UCC Filing: What It Is & What You Need to Know
When a business secures a loan, the bank or lending institution will file a UCC filing to protect its interests, laying claim to an asset or assets pledged as collateral, as first in line to secure it in the event that the business defaults on the loan.
A frightening prospect indeed, but necessary for a business to hold some level of trust in the agreement.
Have you received financing in the form of a small business loan and paid it off in full? If so, checking to make sure that no UCC lien exists on your public record is a good way to make sure that your record has no lingering transactions to deter requests for additional lending in the future.
Understanding UCC filings and the ways in which it affects your business is paramount. For example, when should Form UCC-1 be filed? Or Form UCC-3 or 5?
Keep reading to learn more about UCC filings and how they can impact your business.
What is a UCC filing?
Types of UCC Filing Statements:
- UCC-1 New Filing
- UCC-3 Termination
- UCC-3 Continuation
- UCC-3 Amendment
- UCC-5 Information Statement
What is a UCC lien?
A UCC filing, also called a UCC lien, is a standard component of small business lending. In a UCC filing, a creditor will claim the rights to an asset or assets of a borrower until the business or individual repays the loan.
UCC stands for the Uniform Commercial Code, which is a set of uniform regulations that simplify doing business from state-to-state.
Having a lien filed against collateral doesn’t affect a debtor’s credit score. It will be listed on a debtor’s credit report to show who has first claim to the pledged collateral. A UCC lien instead secures a loan and creates a public record.
The fact that one lender already has a high-priority stake on a particular borrower’s collateral sends a message to other possible lenders that the lender who filed a UCC lien will be first on the list for the assets. Anyone else will be second, third, fourth, etc.
Ultimately, a lien protects the lender and prevents a borrower from using the same item or items as collateral for various lenders at once.
Let’s take a look at some of the different filing statements associated with UCC liens.
The statements are:
- UCC-1: Also referred to as a Financing Statement, Form UCC-1 forms the lien against a borrower’s asset(s). The UCC-1 Form is usually filed through the Secretary of State office where the debtor is incorporated and includes the name and address of the debtor, the name and address of the creditor and a description of the collateral.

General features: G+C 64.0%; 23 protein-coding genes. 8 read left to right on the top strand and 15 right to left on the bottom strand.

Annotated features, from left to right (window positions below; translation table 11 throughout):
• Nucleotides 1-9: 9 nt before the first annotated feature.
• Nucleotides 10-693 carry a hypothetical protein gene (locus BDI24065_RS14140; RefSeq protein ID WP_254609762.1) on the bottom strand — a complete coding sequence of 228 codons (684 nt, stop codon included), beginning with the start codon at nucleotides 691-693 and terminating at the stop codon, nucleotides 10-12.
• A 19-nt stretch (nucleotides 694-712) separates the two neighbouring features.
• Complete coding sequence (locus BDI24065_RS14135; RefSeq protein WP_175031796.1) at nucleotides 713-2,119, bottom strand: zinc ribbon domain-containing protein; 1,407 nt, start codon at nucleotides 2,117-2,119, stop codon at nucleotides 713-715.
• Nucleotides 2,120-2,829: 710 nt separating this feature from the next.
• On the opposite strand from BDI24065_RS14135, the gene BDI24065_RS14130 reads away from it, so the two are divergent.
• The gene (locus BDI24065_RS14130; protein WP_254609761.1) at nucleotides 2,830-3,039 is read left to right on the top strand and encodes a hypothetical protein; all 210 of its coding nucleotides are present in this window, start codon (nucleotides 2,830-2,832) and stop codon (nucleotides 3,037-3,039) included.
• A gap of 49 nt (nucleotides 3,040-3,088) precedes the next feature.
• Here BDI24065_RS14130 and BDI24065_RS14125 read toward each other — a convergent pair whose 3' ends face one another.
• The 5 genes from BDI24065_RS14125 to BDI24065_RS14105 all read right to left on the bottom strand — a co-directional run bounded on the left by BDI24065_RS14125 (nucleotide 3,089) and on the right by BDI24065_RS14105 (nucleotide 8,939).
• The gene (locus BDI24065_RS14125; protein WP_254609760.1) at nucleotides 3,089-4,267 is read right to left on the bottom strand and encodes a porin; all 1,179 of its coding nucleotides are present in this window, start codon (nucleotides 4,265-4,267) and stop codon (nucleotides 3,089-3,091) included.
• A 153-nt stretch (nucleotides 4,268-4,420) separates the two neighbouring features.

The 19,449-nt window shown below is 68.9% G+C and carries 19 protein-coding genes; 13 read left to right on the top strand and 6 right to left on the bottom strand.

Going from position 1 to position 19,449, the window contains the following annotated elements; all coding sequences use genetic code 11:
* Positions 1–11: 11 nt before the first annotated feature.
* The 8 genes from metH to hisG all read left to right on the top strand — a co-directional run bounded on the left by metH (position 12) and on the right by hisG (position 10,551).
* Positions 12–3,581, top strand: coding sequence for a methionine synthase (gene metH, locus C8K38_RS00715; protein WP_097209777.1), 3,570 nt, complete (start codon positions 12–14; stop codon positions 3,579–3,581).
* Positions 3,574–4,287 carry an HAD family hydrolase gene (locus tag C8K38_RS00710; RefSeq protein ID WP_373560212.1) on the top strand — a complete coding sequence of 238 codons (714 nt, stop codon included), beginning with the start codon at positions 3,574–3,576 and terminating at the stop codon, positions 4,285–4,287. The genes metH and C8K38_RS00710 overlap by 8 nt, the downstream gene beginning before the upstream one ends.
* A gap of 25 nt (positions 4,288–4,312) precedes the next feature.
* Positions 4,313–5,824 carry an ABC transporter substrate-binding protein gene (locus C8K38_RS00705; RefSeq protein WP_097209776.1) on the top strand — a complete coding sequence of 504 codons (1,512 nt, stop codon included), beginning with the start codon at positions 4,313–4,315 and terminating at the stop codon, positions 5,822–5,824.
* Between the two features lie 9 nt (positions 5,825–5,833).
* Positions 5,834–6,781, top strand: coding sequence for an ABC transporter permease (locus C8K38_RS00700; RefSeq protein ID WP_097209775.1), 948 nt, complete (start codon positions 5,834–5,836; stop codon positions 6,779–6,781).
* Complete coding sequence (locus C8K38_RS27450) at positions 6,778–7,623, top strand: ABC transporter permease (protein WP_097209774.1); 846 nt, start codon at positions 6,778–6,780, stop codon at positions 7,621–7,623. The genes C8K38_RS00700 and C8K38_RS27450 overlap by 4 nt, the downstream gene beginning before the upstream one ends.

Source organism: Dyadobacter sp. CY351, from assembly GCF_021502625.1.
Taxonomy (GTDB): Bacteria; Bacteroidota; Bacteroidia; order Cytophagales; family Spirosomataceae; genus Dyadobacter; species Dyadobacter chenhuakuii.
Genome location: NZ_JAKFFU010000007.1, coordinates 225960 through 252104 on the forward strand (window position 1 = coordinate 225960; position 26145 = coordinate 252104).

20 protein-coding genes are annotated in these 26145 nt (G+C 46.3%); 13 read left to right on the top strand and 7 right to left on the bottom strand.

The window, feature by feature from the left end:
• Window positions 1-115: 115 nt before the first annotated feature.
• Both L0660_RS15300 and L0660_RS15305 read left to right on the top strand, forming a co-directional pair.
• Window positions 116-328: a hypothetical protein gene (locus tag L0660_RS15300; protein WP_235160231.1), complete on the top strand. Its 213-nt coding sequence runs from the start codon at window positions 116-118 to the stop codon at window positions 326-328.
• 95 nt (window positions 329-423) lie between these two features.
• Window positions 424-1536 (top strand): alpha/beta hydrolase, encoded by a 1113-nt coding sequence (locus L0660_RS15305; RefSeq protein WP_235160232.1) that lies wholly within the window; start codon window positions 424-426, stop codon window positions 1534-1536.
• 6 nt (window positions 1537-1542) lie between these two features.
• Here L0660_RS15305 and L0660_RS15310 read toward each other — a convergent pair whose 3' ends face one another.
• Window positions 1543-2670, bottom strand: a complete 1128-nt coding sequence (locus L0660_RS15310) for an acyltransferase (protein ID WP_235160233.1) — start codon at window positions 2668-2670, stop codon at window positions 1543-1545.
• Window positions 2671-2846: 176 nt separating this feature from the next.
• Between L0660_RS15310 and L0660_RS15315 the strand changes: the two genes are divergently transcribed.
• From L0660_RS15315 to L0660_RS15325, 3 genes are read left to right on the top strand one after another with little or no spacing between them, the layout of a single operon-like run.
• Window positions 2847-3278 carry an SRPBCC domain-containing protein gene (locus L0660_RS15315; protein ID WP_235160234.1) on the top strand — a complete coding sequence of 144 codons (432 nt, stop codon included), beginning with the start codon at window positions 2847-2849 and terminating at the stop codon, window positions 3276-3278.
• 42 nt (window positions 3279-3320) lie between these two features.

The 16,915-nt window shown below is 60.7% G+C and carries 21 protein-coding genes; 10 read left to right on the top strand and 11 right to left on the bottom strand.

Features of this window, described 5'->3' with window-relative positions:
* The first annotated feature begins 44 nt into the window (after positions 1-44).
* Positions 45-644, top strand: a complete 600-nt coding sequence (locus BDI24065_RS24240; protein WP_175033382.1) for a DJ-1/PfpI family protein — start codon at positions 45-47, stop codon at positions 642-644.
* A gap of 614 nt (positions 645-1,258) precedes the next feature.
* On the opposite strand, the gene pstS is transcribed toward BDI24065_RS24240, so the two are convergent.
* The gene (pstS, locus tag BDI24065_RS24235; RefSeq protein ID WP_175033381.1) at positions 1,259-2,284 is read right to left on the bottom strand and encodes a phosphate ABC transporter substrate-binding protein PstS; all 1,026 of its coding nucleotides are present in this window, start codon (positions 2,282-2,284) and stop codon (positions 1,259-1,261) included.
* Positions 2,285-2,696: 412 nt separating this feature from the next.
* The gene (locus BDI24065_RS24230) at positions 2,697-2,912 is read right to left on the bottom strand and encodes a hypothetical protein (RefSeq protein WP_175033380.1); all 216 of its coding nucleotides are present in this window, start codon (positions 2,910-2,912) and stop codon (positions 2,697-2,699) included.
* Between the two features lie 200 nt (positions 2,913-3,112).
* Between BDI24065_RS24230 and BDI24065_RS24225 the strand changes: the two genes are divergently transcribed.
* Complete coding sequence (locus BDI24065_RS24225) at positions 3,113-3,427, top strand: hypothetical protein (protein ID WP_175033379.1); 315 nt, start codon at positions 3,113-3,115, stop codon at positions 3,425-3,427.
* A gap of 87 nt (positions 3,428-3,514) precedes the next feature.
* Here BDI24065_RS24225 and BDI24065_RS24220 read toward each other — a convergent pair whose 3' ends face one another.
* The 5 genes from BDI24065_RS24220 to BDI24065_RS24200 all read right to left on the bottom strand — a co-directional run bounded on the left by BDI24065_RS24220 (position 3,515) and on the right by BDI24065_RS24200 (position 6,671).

- UCC-3: Form UCC-3 is a multi-use form that is used to make amendments to Form UCC-1. Four actions can be taken through this form: Amendment, Assignment, Continuation and Termination.
- UCC-3 Termination: This form terminates the agreement and can be completed once the loan has been repaid in full. It shows that the creditor no longer has claim to the collateral.
- UCC-3 Continuation: This UCC-3 form is filed to continue an agreement for another five years. UCC filings expire after five years, so will need to be renewed for long-term loans.
- UCC-3 Amendment: This form makes changes or adjustments to Form UCC-1.
- UCC-3 Assignment: This form is used when a secured party has to assign or transfer its rights to the collateral.
- UCC-5 Information Statement: This form notes the occurrence of an error.
Two types of UCC liens:
There are two types of UCC liens, a collateral lien and a blanket lien.
A collateral lien occurs when a business files a lien against a particular asset instead of all of a business’s assets.
A UCC blanket lien occurs when a creditor has a security interest in every asset of your business. When a particular creditor has priority to a business’s assets, then a debtor may have difficulty securing more funding because of a lack of choice collateral.
How to remove a UCC lien on your business
A lien can be removed in two ways. A borrower can visit the Secretary of State’s office to swear an oath that the loan has been repaid in full. Lying while under oath, however, will be penalized with the possibility of jail.
A lien can also be removed by filing a UCC-3 form to terminate the agreement. Lenders aren’t required to file a UCC-3 form, and might choose to wait until the financing statement expires on its own after five years.
How to search business liens
To find out if a business or individual has a UCC lien filed against them, this information can be generally found on the Secretary of State’s website. Databases will vary from state to state.
The lien will list the name of the creditor, the name of the debtor and the collateral. It will be helpful to see what items aren’t listed as collateral.
When a business owner secures a loan and agrees to the terms, the lender will file a UCC lien to protect their investment. The lien does nothing to harm a business and is a normal/standard part of small business financing.
However, should a business need additional funding, the record of a lien could keep a business from securing financing from another lender. So if you have paid off a balance in full, a good idea is to run a UCC filing search to see if a lien still appears on your file, or you ask your bank to file a UCC-3 form.
Otherwise the topic is just one of many for a business owner to learn along their entrepreneur journey.